Late Thursday, the once-mighty cryptocurrency exchange Coinbase, which reported a 4,900% increase in profits in 2021, announced that it was pausing hiring “for the foreseeable future” because of the current market conditions. And while pausing hiring may be one thing, the company then decided to be the biggest of arseholes, saying that it would rescind job offers from people who had already accepted them but had not yet started to work.
L.J. Brock, Coinbase’s chief people officer, explained in a blog post that “a number” of affected individuals would be informed via email that they no longer had a job waiting for them.
“This is not a decision we make lightly, but is necessary to ensure we are only growing in the highest-priority areas,” Brock said. He added: “Limited exceptions apply and will be managed by the same criteria as backfills.”
In the wake of the crash of the stablecoins Terra and Luna, crypto fans have learned to brace for impact when the markets open, with no clear end in sight. As the crypto market continues to tumble, though, the latest casualty isn’t a digital coin, but rather the human employees that run the companies supporting them.
Considering that Coinbase has implemented an extended hiring pause for backfills, it seems unlikely that many new hires, even backfilled positions, will be excepted from this new policy. The policy on backfills does not apply to roles related to security, compliance, and other critical work, Brock pointed out.
The Coinbase executive explained that the company takes “responsibility for the experience of those impacted” and that the decision was not a reflection of the talent of people it had offered jobs to. Brock said Coinbase would extend its “generous severance philosophy” to those impacted by the company’s decision to help offset the financial impact on individuals, but did not go into detail about what that philosophy entailed.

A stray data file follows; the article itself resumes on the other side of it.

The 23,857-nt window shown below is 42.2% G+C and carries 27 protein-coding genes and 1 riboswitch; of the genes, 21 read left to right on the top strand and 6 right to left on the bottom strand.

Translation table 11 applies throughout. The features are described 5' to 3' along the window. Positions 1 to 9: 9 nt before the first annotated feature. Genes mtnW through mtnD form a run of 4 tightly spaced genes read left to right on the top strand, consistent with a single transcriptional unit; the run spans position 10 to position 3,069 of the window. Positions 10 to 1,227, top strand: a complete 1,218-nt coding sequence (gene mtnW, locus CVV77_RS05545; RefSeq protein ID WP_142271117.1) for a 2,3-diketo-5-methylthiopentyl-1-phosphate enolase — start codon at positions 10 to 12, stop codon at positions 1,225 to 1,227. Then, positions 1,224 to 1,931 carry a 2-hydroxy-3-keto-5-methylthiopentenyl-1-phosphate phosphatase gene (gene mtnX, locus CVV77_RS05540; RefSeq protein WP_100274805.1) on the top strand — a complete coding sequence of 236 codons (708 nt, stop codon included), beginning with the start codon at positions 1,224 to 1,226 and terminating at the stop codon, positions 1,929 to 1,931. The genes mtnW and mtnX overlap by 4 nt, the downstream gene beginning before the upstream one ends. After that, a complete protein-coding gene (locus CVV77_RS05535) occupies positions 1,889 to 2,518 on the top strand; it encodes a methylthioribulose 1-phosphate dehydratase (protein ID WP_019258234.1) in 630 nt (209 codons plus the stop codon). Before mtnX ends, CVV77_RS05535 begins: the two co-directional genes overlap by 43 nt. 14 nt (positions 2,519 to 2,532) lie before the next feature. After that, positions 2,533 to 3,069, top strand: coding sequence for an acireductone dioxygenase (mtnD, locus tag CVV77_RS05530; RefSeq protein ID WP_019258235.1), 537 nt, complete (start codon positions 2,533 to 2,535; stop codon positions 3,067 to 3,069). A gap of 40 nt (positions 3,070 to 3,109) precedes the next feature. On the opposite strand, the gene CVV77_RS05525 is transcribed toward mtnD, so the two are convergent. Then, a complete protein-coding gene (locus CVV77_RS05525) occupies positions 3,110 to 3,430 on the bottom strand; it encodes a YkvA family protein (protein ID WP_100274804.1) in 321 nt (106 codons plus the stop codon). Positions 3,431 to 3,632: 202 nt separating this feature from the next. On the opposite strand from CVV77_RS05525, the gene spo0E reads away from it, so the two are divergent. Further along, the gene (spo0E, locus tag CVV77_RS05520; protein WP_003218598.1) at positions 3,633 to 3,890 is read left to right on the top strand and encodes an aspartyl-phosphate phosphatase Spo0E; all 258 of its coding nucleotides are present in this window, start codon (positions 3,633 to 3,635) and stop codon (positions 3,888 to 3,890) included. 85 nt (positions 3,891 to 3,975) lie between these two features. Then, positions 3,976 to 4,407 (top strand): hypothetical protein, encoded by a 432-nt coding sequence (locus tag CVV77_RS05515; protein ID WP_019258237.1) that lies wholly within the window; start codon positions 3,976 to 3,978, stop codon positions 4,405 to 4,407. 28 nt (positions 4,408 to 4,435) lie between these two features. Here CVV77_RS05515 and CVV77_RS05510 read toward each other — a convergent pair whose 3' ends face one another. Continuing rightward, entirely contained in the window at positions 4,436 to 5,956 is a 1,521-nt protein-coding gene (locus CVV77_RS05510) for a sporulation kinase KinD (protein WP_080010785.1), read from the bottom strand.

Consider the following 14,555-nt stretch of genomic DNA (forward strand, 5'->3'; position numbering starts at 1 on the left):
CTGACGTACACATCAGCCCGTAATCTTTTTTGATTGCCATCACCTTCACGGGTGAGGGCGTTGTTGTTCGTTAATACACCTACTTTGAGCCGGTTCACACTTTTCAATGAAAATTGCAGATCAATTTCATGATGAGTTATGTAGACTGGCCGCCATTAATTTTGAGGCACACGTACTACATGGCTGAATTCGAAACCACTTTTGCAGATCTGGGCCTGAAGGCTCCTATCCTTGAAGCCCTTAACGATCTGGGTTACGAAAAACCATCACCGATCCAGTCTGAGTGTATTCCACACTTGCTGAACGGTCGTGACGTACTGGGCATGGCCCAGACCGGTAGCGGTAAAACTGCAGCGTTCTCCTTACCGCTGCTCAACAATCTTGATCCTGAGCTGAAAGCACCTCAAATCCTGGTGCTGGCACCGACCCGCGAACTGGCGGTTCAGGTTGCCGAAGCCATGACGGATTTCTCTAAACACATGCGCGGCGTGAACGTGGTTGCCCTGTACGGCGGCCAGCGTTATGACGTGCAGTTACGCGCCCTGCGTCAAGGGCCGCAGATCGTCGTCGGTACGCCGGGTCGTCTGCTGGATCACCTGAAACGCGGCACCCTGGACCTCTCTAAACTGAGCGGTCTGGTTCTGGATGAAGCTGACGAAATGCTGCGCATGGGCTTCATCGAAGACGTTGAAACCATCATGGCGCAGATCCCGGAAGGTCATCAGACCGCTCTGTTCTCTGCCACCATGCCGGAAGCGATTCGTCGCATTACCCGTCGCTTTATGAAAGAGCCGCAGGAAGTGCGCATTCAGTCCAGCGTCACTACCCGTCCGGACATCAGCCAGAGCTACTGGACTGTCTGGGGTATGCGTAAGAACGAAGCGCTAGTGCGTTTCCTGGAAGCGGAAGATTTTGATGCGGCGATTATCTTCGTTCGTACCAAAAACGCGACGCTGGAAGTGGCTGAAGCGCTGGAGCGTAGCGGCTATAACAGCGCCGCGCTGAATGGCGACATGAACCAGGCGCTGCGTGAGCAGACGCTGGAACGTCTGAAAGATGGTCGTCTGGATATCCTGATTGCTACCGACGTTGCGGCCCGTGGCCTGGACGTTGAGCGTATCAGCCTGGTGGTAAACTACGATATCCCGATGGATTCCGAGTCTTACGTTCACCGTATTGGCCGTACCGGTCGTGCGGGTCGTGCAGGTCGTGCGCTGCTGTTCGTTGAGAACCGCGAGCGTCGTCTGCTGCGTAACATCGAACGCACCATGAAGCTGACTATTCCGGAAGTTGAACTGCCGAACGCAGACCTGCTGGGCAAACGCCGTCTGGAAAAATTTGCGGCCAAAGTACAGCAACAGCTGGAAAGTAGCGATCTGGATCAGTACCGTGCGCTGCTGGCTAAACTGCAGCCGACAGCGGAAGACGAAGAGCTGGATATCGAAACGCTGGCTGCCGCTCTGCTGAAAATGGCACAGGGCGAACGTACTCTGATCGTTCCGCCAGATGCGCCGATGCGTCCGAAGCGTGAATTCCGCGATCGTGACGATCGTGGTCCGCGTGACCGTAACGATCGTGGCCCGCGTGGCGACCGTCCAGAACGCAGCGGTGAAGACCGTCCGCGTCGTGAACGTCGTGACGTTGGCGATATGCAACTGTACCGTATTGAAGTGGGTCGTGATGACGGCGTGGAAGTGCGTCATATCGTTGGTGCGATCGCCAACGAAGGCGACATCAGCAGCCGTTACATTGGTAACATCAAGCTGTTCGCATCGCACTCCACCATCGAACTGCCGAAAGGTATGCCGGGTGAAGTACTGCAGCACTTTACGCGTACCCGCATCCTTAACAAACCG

Gizmodo reached out to Coinbase on Friday to ask for more information about this philosophy as well as the number of people affected by its decision but did not receive a response by the time of publication.
Coinbase will also offer the people it pulled job offers from access to a talent hub to help them find other jobs. The company’s newest updates on jobs and hiring come two weeks after it announced it was slowing hiring. At the beginning of the year, Coinbase originally planned to triple the size of the company. To date, it’s lost more than 70% of its value as crytocurrencies across the board have plunged, according to CNBC, so that’s obviously not going to happen.
Brock said that the company would continue to evaluate all of its options to “responsibly navigate Coinbase through the current cycle.”
“We always knew crypto would be volatile, but that volatility alongside larger economic factors may test the company, and us personally, in new ways,” the executive wrote. “If we’re flexible and resilient, and remain focused on the long term, Coinbase will come out stronger on the other side.”